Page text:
It is probably not a widely known fact that the Ofis stationery and office products show in Istanbul is actually the OP sector’s second-largest dedicated event in Europe after Paperworld in Frankfurt, and the fourth largest in the world behind ISOT in Japan and the Escolar show in Brazil.
The Turkish OP market is estimated to be worth around $3.5 billion and the country is definitely earmarked as a growing emerging market – GDP was up by 8% in 2011 and is expected to grow again by 4% in 2012.
This year over 250 exhibitors signed up for the Ofis show in mid-March and the total exhibition space was 20% up on 2011 at over 35,000 sq m (350,000 sq ft).
Most exhibitors were locally based: Turkish manufacturers, distributors of international brands or, less commonly, fully-fledged subsidiaries. Italian group Fila, for example – owner of the Lyra and Dixon Ticonderoga brands – has just established its own subsidiary in Turkey and was exhibiting under its own steam for the first time. Only four overseas exhibitors were actually there with their own standalone booths.
Some of the major international firms that do have Turkish subsidiaries such as Esselte, Newell Rubbermaid and BIC chose not to exhibit this year.
One possible reason that most OP companies operate in Turkey via a local distributor is the exceedingly long payment terms that prevail in the market. It is the norm for resellers to settle supplier invoices 9-12 months after placing an order.
Levent Artan, owner of the Uni operations in Turkey and a former President of the Tükid trade association, told OPI that the supplier side is basically funding the stationery industry in Turkey.
It was a sentiment echoed by other major manufacturers, but appears to be a situation that they are unable to change. A strong cash position is therefore essential and it is not uncommon to find that stationery firms operate in other sectors as well. Leading manufacturer Eraysan, for instance, recently invested millions in developing a smartcard production facility and leading writing instruments manufacturer Adel – a joint-venture with Faber-Castell – is part of the huge Anadolu conglomerate.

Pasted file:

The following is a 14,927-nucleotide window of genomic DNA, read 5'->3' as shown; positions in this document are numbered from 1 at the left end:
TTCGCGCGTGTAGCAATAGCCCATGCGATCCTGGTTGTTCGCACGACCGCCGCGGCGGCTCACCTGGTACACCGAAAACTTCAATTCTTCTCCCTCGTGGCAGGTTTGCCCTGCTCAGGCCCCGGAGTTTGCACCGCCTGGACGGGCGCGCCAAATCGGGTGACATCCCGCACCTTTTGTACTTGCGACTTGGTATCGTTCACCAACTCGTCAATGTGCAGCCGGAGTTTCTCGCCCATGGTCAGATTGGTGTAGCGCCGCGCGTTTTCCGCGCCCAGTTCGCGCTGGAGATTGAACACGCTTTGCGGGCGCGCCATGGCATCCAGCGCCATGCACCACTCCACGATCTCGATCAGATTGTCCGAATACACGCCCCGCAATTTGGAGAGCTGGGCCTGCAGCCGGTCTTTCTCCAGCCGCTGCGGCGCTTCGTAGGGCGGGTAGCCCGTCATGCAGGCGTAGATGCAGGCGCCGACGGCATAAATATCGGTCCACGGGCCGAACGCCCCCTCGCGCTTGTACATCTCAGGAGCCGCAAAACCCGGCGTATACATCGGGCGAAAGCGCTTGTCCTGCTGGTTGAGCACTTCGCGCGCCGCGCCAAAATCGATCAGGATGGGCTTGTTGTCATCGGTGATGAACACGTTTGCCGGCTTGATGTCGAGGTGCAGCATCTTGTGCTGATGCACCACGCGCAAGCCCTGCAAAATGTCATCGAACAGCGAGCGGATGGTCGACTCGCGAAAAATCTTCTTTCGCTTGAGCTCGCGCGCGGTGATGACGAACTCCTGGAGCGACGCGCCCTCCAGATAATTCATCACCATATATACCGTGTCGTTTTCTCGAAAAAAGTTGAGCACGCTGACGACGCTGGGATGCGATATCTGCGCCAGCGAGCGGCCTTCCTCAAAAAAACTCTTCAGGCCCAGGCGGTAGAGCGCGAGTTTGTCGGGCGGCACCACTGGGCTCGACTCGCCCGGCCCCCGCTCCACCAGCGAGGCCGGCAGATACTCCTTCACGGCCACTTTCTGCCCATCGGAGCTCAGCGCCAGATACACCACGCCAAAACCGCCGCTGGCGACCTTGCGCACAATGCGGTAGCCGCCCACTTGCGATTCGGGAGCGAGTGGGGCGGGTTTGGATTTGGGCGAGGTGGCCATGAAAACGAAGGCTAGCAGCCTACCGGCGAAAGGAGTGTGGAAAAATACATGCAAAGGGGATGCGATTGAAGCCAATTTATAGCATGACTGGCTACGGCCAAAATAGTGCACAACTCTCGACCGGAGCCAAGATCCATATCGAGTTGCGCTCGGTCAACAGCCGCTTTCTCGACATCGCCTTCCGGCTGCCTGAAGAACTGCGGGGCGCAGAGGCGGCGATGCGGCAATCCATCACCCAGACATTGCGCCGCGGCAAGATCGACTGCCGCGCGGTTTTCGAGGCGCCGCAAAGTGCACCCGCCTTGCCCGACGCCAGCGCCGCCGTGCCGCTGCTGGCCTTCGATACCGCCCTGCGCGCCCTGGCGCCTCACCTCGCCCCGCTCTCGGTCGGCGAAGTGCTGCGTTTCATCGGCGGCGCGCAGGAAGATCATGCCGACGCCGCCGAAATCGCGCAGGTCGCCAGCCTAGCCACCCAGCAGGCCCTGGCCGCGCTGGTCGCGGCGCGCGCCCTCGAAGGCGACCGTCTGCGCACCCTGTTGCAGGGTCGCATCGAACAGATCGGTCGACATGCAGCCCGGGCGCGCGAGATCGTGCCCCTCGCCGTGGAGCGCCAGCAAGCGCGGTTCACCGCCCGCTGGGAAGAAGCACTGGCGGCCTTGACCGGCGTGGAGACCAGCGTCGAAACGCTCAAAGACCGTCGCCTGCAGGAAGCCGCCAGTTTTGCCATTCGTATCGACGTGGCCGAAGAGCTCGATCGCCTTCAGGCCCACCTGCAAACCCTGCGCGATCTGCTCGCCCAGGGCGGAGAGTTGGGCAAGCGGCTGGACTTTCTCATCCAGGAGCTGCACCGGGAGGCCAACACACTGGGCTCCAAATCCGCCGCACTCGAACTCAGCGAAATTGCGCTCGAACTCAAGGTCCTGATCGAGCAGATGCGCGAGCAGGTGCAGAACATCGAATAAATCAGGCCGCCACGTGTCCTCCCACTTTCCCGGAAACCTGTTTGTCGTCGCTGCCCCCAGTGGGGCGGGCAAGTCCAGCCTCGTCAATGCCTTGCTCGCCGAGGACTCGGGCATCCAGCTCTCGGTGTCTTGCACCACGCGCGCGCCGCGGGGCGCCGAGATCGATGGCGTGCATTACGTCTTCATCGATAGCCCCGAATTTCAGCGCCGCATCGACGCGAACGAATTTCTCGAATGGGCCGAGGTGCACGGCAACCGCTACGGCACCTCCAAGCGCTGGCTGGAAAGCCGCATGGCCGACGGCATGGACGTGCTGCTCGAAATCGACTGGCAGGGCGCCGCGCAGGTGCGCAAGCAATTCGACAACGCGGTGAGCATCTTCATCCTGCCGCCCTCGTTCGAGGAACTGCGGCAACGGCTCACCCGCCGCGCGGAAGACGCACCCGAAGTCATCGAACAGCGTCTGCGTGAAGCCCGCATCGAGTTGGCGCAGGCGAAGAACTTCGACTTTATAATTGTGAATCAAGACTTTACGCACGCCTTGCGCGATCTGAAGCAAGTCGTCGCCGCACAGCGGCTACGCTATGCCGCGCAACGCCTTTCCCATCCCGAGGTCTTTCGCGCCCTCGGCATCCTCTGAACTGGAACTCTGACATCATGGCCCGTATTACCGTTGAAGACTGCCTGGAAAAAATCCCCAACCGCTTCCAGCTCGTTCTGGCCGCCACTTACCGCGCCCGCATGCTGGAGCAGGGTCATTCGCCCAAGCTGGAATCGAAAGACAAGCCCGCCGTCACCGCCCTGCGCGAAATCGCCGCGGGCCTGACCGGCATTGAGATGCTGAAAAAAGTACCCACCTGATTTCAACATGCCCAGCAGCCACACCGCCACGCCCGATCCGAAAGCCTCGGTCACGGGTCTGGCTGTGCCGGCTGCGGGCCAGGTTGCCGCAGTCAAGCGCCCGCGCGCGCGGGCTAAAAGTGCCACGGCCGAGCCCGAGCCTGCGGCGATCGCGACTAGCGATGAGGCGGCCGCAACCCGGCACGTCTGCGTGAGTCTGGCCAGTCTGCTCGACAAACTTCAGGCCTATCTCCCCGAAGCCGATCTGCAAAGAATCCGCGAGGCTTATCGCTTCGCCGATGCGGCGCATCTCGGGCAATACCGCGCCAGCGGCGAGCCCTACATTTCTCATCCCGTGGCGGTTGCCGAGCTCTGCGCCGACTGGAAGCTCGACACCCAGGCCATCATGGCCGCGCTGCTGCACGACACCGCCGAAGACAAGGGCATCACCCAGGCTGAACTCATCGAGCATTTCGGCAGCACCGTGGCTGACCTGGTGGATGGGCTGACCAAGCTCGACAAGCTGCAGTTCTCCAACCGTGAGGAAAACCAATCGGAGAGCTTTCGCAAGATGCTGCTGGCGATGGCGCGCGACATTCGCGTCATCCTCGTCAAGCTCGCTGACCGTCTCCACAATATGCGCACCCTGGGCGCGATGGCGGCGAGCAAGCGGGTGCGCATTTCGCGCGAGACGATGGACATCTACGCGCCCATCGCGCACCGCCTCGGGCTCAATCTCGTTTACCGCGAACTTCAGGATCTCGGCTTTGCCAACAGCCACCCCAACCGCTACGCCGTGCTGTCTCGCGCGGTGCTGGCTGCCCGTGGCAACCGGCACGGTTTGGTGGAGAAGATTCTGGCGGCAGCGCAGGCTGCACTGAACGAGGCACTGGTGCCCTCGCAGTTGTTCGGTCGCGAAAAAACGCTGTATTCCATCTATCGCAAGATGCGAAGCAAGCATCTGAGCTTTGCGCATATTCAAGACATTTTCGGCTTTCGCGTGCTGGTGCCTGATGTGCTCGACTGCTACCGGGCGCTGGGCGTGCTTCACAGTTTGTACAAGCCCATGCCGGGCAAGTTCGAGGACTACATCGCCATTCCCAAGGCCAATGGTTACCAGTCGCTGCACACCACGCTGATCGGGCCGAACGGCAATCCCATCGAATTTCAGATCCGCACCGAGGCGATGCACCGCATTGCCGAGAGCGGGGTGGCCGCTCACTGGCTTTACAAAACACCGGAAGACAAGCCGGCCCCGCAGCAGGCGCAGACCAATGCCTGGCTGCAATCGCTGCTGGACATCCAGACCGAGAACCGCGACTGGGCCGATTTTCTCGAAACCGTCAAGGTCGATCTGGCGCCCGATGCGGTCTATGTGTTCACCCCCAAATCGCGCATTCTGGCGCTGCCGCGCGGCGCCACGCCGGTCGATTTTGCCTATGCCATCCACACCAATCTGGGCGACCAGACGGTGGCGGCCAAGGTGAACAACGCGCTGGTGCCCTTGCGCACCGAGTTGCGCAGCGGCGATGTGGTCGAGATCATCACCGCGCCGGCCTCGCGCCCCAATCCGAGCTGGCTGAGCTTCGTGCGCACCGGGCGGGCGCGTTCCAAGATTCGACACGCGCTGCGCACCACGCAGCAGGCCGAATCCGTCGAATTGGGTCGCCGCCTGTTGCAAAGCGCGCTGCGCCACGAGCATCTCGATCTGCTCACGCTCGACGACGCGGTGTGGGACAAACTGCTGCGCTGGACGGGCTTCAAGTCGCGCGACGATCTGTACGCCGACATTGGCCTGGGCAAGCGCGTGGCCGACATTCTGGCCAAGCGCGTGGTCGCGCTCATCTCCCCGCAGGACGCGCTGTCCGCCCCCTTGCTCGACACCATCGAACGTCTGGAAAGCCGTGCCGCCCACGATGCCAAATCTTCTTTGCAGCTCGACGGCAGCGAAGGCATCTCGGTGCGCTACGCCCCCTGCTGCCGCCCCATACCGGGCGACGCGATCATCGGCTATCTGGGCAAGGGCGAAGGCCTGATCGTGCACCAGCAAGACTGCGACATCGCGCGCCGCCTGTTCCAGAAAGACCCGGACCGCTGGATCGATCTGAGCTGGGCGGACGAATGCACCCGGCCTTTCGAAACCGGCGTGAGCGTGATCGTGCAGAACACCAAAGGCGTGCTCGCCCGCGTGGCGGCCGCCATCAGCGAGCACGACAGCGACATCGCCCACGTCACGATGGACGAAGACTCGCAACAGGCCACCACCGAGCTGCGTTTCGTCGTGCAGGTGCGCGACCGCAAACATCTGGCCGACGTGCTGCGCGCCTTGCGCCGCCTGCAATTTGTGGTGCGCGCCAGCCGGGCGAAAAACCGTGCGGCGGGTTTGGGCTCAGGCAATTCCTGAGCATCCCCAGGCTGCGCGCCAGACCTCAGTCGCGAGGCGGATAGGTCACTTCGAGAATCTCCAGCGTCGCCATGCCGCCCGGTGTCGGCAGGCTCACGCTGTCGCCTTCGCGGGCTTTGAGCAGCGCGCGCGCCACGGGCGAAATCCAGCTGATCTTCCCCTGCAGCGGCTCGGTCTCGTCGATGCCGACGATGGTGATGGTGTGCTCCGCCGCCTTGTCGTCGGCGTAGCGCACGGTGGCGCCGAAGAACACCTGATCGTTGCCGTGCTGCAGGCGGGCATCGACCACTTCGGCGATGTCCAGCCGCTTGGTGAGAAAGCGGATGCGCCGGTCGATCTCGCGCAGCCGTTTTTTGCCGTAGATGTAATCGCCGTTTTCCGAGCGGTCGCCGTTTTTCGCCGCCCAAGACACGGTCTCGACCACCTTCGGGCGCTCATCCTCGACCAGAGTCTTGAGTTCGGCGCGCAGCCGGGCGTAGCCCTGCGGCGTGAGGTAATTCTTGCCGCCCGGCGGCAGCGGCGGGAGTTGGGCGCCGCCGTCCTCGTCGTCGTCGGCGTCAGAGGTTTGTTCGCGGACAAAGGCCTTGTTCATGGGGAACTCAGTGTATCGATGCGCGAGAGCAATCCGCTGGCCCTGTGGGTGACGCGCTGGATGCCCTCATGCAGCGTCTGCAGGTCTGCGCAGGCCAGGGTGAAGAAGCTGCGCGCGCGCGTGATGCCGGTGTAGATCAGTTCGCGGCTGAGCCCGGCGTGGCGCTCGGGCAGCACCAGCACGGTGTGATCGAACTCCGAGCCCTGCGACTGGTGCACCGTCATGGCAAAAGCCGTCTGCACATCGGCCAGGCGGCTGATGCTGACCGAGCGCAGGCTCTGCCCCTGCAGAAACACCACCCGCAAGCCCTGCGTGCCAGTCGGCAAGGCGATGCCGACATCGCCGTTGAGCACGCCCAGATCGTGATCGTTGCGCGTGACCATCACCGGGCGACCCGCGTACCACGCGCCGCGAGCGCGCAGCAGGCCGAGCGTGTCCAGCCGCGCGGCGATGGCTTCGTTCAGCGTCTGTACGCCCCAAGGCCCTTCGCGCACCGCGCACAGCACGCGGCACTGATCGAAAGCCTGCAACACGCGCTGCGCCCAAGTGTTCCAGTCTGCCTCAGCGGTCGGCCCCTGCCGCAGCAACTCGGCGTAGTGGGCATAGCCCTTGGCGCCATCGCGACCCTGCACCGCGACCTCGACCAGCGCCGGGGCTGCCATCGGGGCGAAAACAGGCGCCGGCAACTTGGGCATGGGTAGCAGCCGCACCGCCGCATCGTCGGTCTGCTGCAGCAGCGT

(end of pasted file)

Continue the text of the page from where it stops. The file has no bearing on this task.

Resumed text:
Traffic was steady, if unspectacular, on the first two days of the show when OPI was there. Current Tükid President Mehmet Helvacıogl was pleased with the turnout, however, stating that the amount of orders placed was up on last year. He confirmed that overseas visitor numbers were expected to be around 1,400 from more than 20 countries.
Many visitors come from neighbouring countries and regions where Turkey has a strong sphere of influence. Uni’s Turkey operations, for example, are responsible for sales in 14 countries and Mas Buro’s Mas brand is well known. Leading Turkish luxury writing instruments manufacturer Scrikss is developing its brand in the Middle East and former CIS countries, among others.
The presence of buyers from big-box resellers and international multiple retailers at Ofis indicates that Turkish suppliers have a place in the global sourcing picture. Helvacıogl pointed out that Turkey is the world’s 11th largest exporter of stationery and office products, and Eraysan exports to over 35 markets.
There are reportedly 18,000 stationery resellers in the country and numerous small wholesalers, although numbers appear to be declining due to natural wastage more than any great market consolidation. Istanbul stationery wholesalers moved to the modern Istoç wholesale market a couple of years ago and several firms and Tükid have since moved offices and/or distribution facilities to be nearer to the Istoç area, more conveniently located near the Ataturk international airport.
One talking point at the show this year was the rumoured entry of a leading global player into the Turkish market. Similar rumours abound each time OPI attends the show, but it appears that something really might happen this year. You can read more about one possible takeover target, Akçay Group’s Akoffice B2B operations, in next month’s Dealer Spotlight.